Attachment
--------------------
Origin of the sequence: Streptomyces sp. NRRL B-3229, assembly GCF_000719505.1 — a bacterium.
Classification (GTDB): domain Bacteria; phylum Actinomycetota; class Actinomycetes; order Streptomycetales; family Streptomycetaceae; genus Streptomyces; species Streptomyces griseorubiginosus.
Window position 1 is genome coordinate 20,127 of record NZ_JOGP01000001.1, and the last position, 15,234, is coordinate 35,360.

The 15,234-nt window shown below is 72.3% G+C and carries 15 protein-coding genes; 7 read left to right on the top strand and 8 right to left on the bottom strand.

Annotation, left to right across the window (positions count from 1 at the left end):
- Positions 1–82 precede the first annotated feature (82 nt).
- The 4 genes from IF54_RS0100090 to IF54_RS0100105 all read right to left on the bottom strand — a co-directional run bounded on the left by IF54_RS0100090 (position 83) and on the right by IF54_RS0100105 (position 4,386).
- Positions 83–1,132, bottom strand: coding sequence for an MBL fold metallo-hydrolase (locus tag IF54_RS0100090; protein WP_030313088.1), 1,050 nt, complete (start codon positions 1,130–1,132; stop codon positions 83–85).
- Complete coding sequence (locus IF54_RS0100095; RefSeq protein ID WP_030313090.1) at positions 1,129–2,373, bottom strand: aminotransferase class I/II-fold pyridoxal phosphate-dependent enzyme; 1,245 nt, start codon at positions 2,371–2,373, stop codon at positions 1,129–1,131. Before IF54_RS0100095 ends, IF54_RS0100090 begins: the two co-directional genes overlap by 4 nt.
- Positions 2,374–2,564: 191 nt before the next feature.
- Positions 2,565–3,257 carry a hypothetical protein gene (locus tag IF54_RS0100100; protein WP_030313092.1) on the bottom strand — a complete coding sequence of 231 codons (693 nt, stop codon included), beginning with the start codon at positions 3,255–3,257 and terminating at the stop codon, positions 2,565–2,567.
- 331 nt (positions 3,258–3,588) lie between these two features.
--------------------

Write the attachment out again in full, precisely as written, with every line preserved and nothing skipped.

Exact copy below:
Origin of the sequence: Streptomyces sp. NRRL B-3229, assembly GCF_000719505.1 — a bacterium.
Classification (GTDB): domain Bacteria; phylum Actinomycetota; class Actinomycetes; order Streptomycetales; family Streptomycetaceae; genus Streptomyces; species Streptomyces griseorubiginosus.
Window position 1 is genome coordinate 20,127 of record NZ_JOGP01000001.1, and the last position, 15,234, is coordinate 35,360.

The 15,234-nt window shown below is 72.3% G+C and carries 15 protein-coding genes; 7 read left to right on the top strand and 8 right to left on the bottom strand.

Annotation, left to right across the window (positions count from 1 at the left end):
- Positions 1–82 precede the first annotated feature (82 nt).
- The 4 genes from IF54_RS0100090 to IF54_RS0100105 all read right to left on the bottom strand — a co-directional run bounded on the left by IF54_RS0100090 (position 83) and on the right by IF54_RS0100105 (position 4,386).
- Positions 83–1,132, bottom strand: coding sequence for an MBL fold metallo-hydrolase (locus tag IF54_RS0100090; protein WP_030313088.1), 1,050 nt, complete (start codon positions 1,130–1,132; stop codon positions 83–85).
- Complete coding sequence (locus IF54_RS0100095; RefSeq protein ID WP_030313090.1) at positions 1,129–2,373, bottom strand: aminotransferase class I/II-fold pyridoxal phosphate-dependent enzyme; 1,245 nt, start codon at positions 2,371–2,373, stop codon at positions 1,129–1,131. Before IF54_RS0100095 ends, IF54_RS0100090 begins: the two co-directional genes overlap by 4 nt.
- Positions 2,374–2,564: 191 nt before the next feature.
- Positions 2,565–3,257 carry a hypothetical protein gene (locus tag IF54_RS0100100; protein WP_030313092.1) on the bottom strand — a complete coding sequence of 231 codons (693 nt, stop codon included), beginning with the start codon at positions 3,255–3,257 and terminating at the stop codon, positions 2,565–2,567.
- 331 nt (positions 3,258–3,588) lie between these two features.